Pollinators of all types – insects, birds, and bats – are in decline due to habitat loss, pesticide use, and diseases. Insects – including Maryland’s 400 species of native bees – provide valuable pollination and a food source for wildlife. Insect pollination is essential for the production of about one-third of our food crops. And some pollinators, such as butterflies and hummingbirds, are simply a delight to see!
You can make a difference for pollinators by incorporating these practices in your garden or yard.
- Choose plants that are naturally adapted to your garden’s soil conditions, light, moisture, and drainage. Two great resources for finding plants suitable to Maryland are:
- Plant a wide variety of trees, shrubs, and flowering plants with different heights and growth habits. Consider Virginia sweetspire, ninebark, blueberry, chokeberry, white oak, birch, Eastern redbud, and black cherry, to name a few.
- Plant your pollinator garden where it can get at least six hours of sunlight a day. Most flowering plants need a lot of sunlight, and many pollinators need the warmth of the sun to become active.
- Plant a variety of herbs including rosemary, mint, basil, parsley, sage, chervil, and lavender. Even on a sunny balcony or patio, you can add a few potted herb plants.
- Provide a water source. Place a shallow dish of water in your garden with several small stones in it to provide places for butterflies and bees to perch while they drink. Mud puddles provide important minerals for butterflies and bees.
- Eliminate or limit the use of pesticides. Pesticides (including herbicides) are dangerous to pollinators and should only be used with extreme caution. Do not spray when plants are in bloom and when pollinators are present.
- In the vegetable garden, allow some crops to flower. Kale, mustard, and broccoli flowers provide pollen and nectar for pollinators and other beneficial insects.
- Let your lawn go more natural. Dandelions and clovers in lawns provide valuable nectar and pollen sources in early spring. But mow or hand-pull dandelions before they set seed. This will encourage pollinators to seek garden flowers.
- Aim to have at least three different species of flowering plants in bloom from early spring to late fall. Some options are:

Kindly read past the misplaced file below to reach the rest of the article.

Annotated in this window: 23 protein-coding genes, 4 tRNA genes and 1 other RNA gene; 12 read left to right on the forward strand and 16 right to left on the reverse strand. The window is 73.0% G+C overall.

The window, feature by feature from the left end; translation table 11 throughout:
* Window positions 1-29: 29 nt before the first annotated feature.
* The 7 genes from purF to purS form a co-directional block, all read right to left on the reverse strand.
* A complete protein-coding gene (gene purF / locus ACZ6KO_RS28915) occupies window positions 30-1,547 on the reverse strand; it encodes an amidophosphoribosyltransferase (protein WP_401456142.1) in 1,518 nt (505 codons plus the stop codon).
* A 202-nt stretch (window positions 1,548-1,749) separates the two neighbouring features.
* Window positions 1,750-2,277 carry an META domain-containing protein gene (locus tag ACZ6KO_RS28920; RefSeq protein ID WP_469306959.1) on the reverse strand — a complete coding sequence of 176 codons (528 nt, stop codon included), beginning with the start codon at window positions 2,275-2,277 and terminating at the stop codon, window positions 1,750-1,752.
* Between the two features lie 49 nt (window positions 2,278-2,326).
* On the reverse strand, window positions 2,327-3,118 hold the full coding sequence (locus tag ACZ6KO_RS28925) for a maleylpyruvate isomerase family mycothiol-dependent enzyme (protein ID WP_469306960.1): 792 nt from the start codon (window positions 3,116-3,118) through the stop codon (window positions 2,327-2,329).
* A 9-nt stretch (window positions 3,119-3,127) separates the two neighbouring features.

- Spring: Eastern columbine, phlox, spiderwort, green and gold, blue false indigo
- Summer: Cardinal flower, purple coneflower, bee balm, blazing star, Virginia mountain mint
- Fall: New England aster, New York ironweed, goldenrod, Joe-Pye weed
Are you ready to plant for pollinators? Show your support and help spread the word about these actions!
Copy and share the following images on your social media. Open the image, right click on the image and chose “save image as.” Then upload the images to Instagram, Facebook, Twitter, etc. Use the hashtag #PlantforPollinators. If you would like larger files suitable for printing, please email email@example.com.
By Christa Carignan, Coordinator, University of Maryland Extension Home & Garden Information Center. Adapted from Protect the Chesapeake Bay: Attract Pollinators to Your Garden, by UME Home & Garden Information Center, UME Master Gardener Program, and Maryland Department of Agriculture
You left out the importance of bare ground as nesting sites for native bees. Also leave pile and dead wood as sites for nests and overwintering sites for native bees.
Yes, good point! Thank you for commenting.
Leaving bare ground and wood for nesting sites is another thing people can do to support bees and other beneficial insects. Leaving the cut stalks of spent perennials standing during fall/winter also is a way to provide nesting sites.
-Christa Carignan, Home & Garden Information Center
Thank you for informative article. Regards